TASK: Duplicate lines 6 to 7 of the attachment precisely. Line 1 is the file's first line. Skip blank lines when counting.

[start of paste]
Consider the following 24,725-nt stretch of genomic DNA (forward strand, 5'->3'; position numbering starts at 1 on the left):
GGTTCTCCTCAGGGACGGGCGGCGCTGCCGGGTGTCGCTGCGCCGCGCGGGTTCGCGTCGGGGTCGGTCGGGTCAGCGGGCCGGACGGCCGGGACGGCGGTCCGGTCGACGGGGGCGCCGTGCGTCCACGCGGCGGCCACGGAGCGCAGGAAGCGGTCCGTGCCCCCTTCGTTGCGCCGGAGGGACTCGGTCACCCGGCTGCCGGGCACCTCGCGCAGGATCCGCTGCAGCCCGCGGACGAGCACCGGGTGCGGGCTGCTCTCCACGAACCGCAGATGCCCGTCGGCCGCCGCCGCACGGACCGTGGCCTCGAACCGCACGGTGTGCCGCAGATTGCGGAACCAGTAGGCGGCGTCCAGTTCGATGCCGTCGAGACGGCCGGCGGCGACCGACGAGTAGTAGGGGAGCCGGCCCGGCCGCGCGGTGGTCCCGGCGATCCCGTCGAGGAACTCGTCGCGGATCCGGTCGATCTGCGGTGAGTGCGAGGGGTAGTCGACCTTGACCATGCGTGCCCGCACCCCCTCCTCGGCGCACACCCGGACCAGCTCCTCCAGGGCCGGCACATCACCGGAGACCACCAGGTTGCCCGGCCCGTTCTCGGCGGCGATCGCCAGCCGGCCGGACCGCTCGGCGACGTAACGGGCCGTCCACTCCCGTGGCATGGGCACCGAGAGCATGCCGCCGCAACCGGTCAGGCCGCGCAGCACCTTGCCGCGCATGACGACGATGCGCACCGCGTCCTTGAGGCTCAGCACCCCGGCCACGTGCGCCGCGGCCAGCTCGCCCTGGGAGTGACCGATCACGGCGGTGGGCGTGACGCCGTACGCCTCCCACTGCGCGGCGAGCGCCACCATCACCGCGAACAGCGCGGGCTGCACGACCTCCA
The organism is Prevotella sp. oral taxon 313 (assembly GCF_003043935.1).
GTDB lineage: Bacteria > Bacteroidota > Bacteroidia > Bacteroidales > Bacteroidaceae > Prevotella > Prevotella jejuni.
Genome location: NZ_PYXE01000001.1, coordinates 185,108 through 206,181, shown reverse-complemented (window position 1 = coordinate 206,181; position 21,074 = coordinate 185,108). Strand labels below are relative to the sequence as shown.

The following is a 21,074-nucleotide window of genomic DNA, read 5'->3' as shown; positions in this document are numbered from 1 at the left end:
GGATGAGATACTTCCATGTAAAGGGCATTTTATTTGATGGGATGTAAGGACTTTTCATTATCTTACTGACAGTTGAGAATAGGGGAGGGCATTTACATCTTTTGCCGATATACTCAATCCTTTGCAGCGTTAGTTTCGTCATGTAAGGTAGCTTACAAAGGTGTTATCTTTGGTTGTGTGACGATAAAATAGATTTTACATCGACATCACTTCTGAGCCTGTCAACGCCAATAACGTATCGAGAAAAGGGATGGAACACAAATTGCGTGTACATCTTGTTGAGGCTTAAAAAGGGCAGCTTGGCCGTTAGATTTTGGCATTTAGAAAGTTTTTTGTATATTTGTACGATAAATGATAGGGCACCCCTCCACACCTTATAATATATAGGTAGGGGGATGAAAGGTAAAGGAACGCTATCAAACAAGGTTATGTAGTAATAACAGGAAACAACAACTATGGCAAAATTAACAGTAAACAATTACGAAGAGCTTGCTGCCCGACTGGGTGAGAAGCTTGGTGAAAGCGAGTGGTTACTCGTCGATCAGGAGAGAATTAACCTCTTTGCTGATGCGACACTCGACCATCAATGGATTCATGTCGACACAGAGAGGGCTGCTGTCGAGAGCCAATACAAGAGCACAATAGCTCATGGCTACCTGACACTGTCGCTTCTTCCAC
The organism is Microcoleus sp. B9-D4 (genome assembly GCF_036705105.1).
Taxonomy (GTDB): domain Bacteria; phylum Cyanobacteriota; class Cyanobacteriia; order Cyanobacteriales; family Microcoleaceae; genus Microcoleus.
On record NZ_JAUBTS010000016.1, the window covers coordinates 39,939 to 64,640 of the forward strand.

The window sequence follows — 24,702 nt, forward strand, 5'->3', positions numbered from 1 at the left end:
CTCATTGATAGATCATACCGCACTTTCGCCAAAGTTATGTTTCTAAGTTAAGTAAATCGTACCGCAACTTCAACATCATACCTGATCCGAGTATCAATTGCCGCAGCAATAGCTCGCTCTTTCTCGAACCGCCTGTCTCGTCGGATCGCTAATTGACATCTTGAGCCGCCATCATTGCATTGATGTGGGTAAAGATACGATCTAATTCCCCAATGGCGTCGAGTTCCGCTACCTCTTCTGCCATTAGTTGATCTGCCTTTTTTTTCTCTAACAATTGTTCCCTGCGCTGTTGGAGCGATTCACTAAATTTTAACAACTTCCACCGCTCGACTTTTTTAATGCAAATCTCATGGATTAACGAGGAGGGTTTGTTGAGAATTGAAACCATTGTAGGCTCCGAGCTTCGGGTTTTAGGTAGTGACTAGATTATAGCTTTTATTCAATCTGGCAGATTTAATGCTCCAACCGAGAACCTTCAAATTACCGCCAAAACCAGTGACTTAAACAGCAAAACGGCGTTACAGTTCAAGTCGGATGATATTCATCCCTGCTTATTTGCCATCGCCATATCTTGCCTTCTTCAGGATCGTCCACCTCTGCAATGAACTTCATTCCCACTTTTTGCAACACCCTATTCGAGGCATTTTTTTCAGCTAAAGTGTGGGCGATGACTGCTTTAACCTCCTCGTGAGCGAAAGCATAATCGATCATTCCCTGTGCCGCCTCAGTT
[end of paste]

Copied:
The following is a 21,074-nucleotide window of genomic DNA, read 5'->3' as shown; positions in this document are numbered from 1 at the left end:
GGATGAGATACTTCCATGTAAAGGGCATTTTATTTGATGGGATGTAAGGACTTTTCATTATCTTACTGACAGTTGAGAATAGGGGAGGGCATTTACATCTTTTGCCGATATACTCAATCCTTTGCAGCGTTAGTTTCGTCATGTAAGGTAGCTTACAAAGGTGTTATCTTTGGTTGTGTGACGATAAAATAGATTTTACATCGACATCACTTCTGAGCCTGTCAACGCCAATAACGTATCGAGAAAAGGGATGGAACACAAATTGCGTGTACATCTTGTTGAGGCTTAAAAAGGGCAGCTTGGCCGTTAGATTTTGGCATTTAGAAAGTTTTTTGTATATTTGTACGATAAATGATAGGGCACCCCTCCACACCTTATAATATATAGGTAGGGGGATGAAAGGTAAAGGAACGCTATCAAACAAGGTTATGTAGTAATAACAGGAAACAACAACTATGGCAAAATTAACAGTAAACAATTACGAAGAGCTTGCTGCCCGACTGGGTGAGAAGCTTGGTGAAAGCGAGTGGTTACTCGTCGATCAGGAGAGAATTAACCTCTTTGCTGATGCGACACTCGACCATCAATGGATTCATGTCGACACAGAGAGGGCTGCTGTCGAGAGCCAATACAAGAGCACAATAGCTCATGGCTACCTGACACTGTCGCTTCTTCCAC